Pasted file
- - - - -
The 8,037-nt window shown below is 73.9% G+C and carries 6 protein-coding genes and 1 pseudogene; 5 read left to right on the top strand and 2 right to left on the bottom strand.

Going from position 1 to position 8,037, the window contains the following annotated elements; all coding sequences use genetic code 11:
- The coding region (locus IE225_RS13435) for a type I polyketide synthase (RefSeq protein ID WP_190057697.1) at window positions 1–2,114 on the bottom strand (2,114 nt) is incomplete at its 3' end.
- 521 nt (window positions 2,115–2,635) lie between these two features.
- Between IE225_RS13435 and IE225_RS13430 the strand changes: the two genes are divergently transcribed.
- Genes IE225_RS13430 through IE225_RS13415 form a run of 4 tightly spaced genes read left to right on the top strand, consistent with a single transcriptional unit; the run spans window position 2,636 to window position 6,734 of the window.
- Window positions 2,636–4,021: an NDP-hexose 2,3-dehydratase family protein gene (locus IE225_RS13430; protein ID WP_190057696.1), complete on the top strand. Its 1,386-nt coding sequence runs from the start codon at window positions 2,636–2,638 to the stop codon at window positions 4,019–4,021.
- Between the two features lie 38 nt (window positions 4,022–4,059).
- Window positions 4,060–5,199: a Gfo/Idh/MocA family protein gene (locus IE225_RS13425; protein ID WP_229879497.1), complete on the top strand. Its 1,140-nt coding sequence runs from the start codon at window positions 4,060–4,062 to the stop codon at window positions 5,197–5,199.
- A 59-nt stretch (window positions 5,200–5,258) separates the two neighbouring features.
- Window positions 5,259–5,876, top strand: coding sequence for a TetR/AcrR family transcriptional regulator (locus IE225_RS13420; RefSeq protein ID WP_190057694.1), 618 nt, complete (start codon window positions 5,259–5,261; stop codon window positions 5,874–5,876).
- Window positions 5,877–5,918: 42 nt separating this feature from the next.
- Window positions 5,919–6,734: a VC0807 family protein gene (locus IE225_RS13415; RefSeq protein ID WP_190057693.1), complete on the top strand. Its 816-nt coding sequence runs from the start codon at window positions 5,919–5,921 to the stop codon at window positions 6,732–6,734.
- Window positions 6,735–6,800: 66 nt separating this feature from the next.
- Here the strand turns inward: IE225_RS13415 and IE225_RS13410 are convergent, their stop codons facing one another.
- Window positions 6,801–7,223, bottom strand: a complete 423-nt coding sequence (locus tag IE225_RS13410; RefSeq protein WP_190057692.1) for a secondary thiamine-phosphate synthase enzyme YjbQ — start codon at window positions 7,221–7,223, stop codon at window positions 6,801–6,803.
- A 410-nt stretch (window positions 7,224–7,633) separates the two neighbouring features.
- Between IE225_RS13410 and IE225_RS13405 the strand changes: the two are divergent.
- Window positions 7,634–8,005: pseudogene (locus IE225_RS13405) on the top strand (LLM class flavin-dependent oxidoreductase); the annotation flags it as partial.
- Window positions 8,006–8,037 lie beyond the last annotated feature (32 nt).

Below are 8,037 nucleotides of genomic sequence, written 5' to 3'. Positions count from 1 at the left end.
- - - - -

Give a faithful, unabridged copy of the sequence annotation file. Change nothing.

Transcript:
The 8,037-nt window shown below is 73.9% G+C and carries 6 protein-coding genes and 1 pseudogene; 5 read left to right on the top strand and 2 right to left on the bottom strand.

Going from position 1 to position 8,037, the window contains the following annotated elements; all coding sequences use genetic code 11:
- The coding region (locus IE225_RS13435) for a type I polyketide synthase (RefSeq protein ID WP_190057697.1) at window positions 1–2,114 on the bottom strand (2,114 nt) is incomplete at its 3' end.
- 521 nt (window positions 2,115–2,635) lie between these two features.
- Between IE225_RS13435 and IE225_RS13430 the strand changes: the two genes are divergently transcribed.
- Genes IE225_RS13430 through IE225_RS13415 form a run of 4 tightly spaced genes read left to right on the top strand, consistent with a single transcriptional unit; the run spans window position 2,636 to window position 6,734 of the window.
- Window positions 2,636–4,021: an NDP-hexose 2,3-dehydratase family protein gene (locus IE225_RS13430; protein ID WP_190057696.1), complete on the top strand. Its 1,386-nt coding sequence runs from the start codon at window positions 2,636–2,638 to the stop codon at window positions 4,019–4,021.
- Between the two features lie 38 nt (window positions 4,022–4,059).
- Window positions 4,060–5,199: a Gfo/Idh/MocA family protein gene (locus IE225_RS13425; protein ID WP_229879497.1), complete on the top strand. Its 1,140-nt coding sequence runs from the start codon at window positions 4,060–4,062 to the stop codon at window positions 5,197–5,199.
- A 59-nt stretch (window positions 5,200–5,258) separates the two neighbouring features.
- Window positions 5,259–5,876, top strand: coding sequence for a TetR/AcrR family transcriptional regulator (locus IE225_RS13420; RefSeq protein ID WP_190057694.1), 618 nt, complete (start codon window positions 5,259–5,261; stop codon window positions 5,874–5,876).
- Window positions 5,877–5,918: 42 nt separating this feature from the next.
- Window positions 5,919–6,734: a VC0807 family protein gene (locus IE225_RS13415; RefSeq protein ID WP_190057693.1), complete on the top strand. Its 816-nt coding sequence runs from the start codon at window positions 5,919–5,921 to the stop codon at window positions 6,732–6,734.
- Window positions 6,735–6,800: 66 nt separating this feature from the next.
- Here the strand turns inward: IE225_RS13415 and IE225_RS13410 are convergent, their stop codons facing one another.
- Window positions 6,801–7,223, bottom strand: a complete 423-nt coding sequence (locus tag IE225_RS13410; RefSeq protein WP_190057692.1) for a secondary thiamine-phosphate synthase enzyme YjbQ — start codon at window positions 7,221–7,223, stop codon at window positions 6,801–6,803.
- A 410-nt stretch (window positions 7,224–7,633) separates the two neighbouring features.
- Between IE225_RS13410 and IE225_RS13405 the strand changes: the two are divergent.
- Window positions 7,634–8,005: pseudogene (locus IE225_RS13405) on the top strand (LLM class flavin-dependent oxidoreductase); the annotation flags it as partial.
- Window positions 8,006–8,037 lie beyond the last annotated feature (32 nt).

Below are 8,037 nucleotides of genomic sequence, written 5' to 3'. Positions count from 1 at the left end.